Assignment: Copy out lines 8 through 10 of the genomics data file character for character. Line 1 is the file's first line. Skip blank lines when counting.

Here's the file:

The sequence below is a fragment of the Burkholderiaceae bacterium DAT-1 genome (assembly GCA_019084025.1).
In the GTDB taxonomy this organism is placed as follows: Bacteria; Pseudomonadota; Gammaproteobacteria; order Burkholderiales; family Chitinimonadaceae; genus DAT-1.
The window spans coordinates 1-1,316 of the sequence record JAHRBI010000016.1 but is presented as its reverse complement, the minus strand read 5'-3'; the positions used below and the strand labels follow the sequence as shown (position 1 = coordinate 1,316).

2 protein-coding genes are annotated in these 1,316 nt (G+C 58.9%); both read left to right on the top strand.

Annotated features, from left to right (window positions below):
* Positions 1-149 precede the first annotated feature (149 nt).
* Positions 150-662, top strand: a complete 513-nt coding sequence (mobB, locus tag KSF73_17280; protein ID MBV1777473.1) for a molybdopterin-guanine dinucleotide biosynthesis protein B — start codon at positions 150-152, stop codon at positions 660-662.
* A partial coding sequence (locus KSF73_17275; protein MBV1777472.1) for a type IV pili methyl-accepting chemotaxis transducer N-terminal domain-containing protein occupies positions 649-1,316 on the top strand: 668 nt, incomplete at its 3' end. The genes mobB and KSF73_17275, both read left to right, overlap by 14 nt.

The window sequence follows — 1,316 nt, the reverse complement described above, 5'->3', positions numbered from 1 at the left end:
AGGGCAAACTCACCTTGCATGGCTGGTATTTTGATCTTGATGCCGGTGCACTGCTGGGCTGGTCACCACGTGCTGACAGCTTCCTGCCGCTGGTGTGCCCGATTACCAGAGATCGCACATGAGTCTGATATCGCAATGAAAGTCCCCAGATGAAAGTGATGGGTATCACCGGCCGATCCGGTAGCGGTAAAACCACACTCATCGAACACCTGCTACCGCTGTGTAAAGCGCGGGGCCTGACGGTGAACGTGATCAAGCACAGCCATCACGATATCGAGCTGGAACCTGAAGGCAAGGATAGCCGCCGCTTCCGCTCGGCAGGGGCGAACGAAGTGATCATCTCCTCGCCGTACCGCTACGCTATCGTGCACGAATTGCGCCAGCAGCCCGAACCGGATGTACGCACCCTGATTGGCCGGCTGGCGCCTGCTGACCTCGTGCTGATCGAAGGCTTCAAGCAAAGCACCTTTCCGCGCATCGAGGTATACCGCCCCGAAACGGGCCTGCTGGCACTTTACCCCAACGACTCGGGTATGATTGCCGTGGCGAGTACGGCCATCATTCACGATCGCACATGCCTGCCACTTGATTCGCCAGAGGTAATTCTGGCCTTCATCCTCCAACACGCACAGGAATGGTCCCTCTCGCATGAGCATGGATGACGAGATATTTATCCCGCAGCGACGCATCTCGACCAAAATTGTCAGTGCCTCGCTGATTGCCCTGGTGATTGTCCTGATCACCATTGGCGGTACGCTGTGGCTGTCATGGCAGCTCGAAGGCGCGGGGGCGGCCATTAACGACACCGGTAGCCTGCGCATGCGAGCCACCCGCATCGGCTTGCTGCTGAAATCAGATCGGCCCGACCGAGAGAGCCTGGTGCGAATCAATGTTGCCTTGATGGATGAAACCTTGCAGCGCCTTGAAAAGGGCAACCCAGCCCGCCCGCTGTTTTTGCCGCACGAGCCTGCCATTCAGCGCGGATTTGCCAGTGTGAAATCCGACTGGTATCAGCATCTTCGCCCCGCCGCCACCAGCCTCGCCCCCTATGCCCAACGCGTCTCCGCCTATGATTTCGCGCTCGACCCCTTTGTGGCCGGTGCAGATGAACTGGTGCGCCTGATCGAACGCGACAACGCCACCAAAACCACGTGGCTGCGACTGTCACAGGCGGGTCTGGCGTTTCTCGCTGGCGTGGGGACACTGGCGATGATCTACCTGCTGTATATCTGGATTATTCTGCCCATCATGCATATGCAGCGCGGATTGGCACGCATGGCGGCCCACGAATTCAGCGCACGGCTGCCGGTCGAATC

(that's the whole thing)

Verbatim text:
* A partial coding sequence (locus KSF73_17275; protein MBV1777472.1) for a type IV pili methyl-accepting chemotaxis transducer N-terminal domain-containing protein occupies positions 649-1,316 on the top strand: 668 nt, incomplete at its 3' end. The genes mobB and KSF73_17275, both read left to right, overlap by 14 nt.

The window sequence follows — 1,316 nt, the reverse complement described above, 5'->3', positions numbered from 1 at the left end:
AGGGCAAACTCACCTTGCATGGCTGGTATTTTGATCTTGATGCCGGTGCACTGCTGGGCTGGTCACCACGTGCTGACAGCTTCCTGCCGCTGGTGTGCCCGATTACCAGAGATCGCACATGAGTCTGATATCGCAATGAAAGTCCCCAGATGAAAGTGATGGGTATCACCGGCCGATCCGGTAGCGGTAAAACCACACTCATCGAACACCTGCTACCGCTGTGTAAAGCGCGGGGCCTGACGGTGAACGTGATCAAGCACAGCCATCACGATATCGAGCTGGAACCTGAAGGCAAGGATAGCCGCCGCTTCCGCTCGGCAGGGGCGAACGAAGTGATCATCTCCTCGCCGTACCGCTACGCTATCGTGCACGAATTGCGCCAGCAGCCCGAACCGGATGTACGCACCCTGATTGGCCGGCTGGCGCCTGCTGACCTCGTGCTGATCGAAGGCTTCAAGCAAAGCACCTTTCCGCGCATCGAGGTATACCGCCCCGAAACGGGCCTGCTGGCACTTTACCCCAACGACTCGGGTATGATTGCCGTGGCGAGTACGGCCATCATTCACGATCGCACATGCCTGCCACTTGATTCGCCAGAGGTAATTCTGGCCTTCATCCTCCAACACGCACAGGAATGGTCCCTCTCGCATGAGCATGGATGACGAGATATTTATCCCGCAGCGACGCATCTCGACCAAAATTGTCAGTGCCTCGCTGATTGCCCTGGTGATTGTCCTGATCACCATTGGCGGTACGCTGTGGCTGTCATGGCAGCTCGAAGGCGCGGGGGCGGCCATTAACGACACCGGTAGCCTGCGCATGCGAGCCACCCGCATCGGCTTGCTGCTGAAATCAGATCGGCCCGACCGAGAGAGCCTGGTGCGAATCAATGTTGCCTTGATGGATGAAACCTTGCAGCGCCTTGAAAAGGGCAACCCAGCCCGCCCGCTGTTTTTGCCGCACGAGCCTGCCATTCAGCGCGGATTTGCCAGTGTGAAATCCGACTGGTATCAGCATCTTCGCCCCGCCGCCACCAGCCTCGCCCCCTATGCCCAACGCGTCTCCGCCTATGATTTCGCGCTCGACCCCTTTGTGGCCGGTGCAGATGAACTGGTGCGCCTGATCGAACGCGACAACGCCACCAAAACCACGTGGCTGCGACTGTCACAGGCGGGTCTGGCGTTTCTCGCTGGCGTGGGGACACTGGCGATGATCTACCTGCTGTATATCTGGATTATTCTGCCCATCATGCATATGCAGCGCGGATTGGCACGCATGGCGGCCCACGAATTCAGCGCACGGCTGCCGGTCGAATC